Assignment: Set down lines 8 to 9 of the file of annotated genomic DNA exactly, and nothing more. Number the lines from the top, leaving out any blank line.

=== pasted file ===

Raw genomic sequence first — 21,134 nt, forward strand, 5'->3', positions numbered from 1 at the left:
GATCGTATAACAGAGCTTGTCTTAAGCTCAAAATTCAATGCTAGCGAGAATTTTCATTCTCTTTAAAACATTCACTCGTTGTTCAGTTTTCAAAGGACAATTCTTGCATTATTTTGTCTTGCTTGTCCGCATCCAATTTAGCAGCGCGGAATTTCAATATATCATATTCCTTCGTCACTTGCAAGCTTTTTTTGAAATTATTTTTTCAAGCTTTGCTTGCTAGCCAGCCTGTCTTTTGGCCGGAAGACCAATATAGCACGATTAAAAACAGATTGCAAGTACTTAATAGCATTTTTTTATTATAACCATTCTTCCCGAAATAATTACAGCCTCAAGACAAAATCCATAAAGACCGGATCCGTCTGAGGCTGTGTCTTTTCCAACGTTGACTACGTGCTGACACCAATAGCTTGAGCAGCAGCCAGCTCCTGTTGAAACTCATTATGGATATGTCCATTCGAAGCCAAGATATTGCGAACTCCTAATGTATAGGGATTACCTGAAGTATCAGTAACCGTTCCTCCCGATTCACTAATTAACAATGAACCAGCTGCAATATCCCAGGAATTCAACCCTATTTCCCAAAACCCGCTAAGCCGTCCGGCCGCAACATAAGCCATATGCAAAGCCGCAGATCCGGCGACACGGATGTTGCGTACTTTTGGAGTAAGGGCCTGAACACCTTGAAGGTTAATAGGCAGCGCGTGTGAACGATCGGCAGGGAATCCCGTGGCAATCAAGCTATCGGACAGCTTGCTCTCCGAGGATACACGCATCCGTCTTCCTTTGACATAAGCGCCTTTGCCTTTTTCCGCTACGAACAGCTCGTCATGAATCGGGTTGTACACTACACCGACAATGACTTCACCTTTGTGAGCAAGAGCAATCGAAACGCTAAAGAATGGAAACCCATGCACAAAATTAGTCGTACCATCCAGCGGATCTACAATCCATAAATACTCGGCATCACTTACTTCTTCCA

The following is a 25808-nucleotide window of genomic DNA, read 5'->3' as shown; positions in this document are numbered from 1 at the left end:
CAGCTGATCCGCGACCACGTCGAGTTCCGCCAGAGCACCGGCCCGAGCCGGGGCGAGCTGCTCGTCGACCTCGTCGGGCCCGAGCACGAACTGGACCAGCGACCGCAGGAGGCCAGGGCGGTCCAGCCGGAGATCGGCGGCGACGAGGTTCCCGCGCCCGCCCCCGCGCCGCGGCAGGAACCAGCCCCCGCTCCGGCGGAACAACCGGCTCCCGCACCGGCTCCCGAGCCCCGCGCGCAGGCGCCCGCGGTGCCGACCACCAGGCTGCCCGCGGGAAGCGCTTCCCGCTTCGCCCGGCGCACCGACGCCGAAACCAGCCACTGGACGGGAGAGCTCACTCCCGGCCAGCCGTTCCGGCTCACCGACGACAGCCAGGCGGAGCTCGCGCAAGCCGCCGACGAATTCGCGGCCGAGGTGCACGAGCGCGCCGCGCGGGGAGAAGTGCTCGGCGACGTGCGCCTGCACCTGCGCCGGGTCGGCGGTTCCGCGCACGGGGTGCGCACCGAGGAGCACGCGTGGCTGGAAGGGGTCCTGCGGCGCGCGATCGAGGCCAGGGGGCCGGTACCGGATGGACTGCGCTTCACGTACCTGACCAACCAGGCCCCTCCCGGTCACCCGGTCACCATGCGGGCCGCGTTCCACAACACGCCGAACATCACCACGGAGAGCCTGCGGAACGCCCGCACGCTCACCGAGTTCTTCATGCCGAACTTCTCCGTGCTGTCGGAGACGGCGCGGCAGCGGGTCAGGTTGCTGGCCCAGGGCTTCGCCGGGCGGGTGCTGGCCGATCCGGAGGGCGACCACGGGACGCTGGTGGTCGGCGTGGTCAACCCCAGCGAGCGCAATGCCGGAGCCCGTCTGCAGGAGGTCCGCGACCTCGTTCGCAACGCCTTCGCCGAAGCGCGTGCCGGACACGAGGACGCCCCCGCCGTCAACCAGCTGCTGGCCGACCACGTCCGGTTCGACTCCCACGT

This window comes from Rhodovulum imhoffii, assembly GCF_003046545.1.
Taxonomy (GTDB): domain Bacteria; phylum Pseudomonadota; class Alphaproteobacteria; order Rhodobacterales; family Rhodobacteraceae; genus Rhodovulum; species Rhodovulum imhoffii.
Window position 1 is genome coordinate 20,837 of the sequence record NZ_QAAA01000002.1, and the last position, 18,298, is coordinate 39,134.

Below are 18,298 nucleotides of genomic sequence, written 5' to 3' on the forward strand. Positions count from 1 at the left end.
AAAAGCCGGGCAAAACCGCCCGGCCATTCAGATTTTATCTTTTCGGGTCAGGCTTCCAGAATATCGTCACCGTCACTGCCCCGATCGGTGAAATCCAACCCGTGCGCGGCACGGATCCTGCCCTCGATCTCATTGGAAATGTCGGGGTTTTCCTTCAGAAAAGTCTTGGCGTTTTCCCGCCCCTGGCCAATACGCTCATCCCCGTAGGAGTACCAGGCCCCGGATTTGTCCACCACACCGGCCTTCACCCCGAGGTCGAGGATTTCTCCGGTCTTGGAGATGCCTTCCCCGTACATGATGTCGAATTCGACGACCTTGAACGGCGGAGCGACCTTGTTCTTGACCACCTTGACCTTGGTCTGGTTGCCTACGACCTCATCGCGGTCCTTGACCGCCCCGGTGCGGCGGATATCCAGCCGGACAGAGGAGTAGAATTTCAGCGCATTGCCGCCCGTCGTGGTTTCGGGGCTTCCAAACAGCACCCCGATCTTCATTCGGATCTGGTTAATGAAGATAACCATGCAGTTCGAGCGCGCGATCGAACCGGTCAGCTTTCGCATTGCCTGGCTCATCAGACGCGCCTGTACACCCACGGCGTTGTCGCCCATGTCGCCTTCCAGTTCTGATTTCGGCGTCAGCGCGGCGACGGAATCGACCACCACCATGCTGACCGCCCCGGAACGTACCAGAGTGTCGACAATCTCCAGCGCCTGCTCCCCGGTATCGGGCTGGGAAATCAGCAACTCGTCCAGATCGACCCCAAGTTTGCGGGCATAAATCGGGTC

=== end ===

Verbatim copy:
Below are 18,298 nucleotides of genomic sequence, written 5' to 3' on the forward strand. Positions count from 1 at the left end.
AAAAGCCGGGCAAAACCGCCCGGCCATTCAGATTTTATCTTTTCGGGTCAGGCTTCCAGAATATCGTCACCGTCACTGCCCCGATCGGTGAAATCCAACCCGTGCGCGGCACGGATCCTGCCCTCGATCTCATTGGAAATGTCGGGGTTTTCCTTCAGAAAAGTCTTGGCGTTTTCCCGCCCCTGGCCAATACGCTCATCCCCGTAGGAGTACCAGGCCCCGGATTTGTCCACCACACCGGCCTTCACCCCGAGGTCGAGGATTTCTCCGGTCTTGGAGATGCCTTCCCCGTACATGATGTCGAATTCGACGACCTTGAACGGCGGAGCGACCTTGTTCTTGACCACCTTGACCTTGGTCTGGTTGCCTACGACCTCATCGCGGTCCTTGACCGCCCCGGTGCGGCGGATATCCAGCCGGACAGAGGAGTAGAATTTCAGCGCATTGCCGCCCGTCGTGGTTTCGGGGCTTCCAAACAGCACCCCGATCTTCATTCGGATCTGGTTAATGAAGATAACCATGCAGTTCGAGCGCGCGATCGAACCGGTCAGCTTTCGCATTGCCTGGCTCATCAGACGCGCCTGTACACCCACGGCGTTGTCGCCCATGTCGCCTTCCAGTTCTGATTTCGGCGTCAGCGCGGCGACGGAATCGACCACCACCATGCTGACCGCCCCGGAACGTACCAGAGTGTCGACAATCTCCAGCGCCTGCTCCCCGGTATCGGGCTGGGAAATCAGCAACTCGTCCAGATCGACCCCAAGTTTGCGGGCATAAATCGGGTC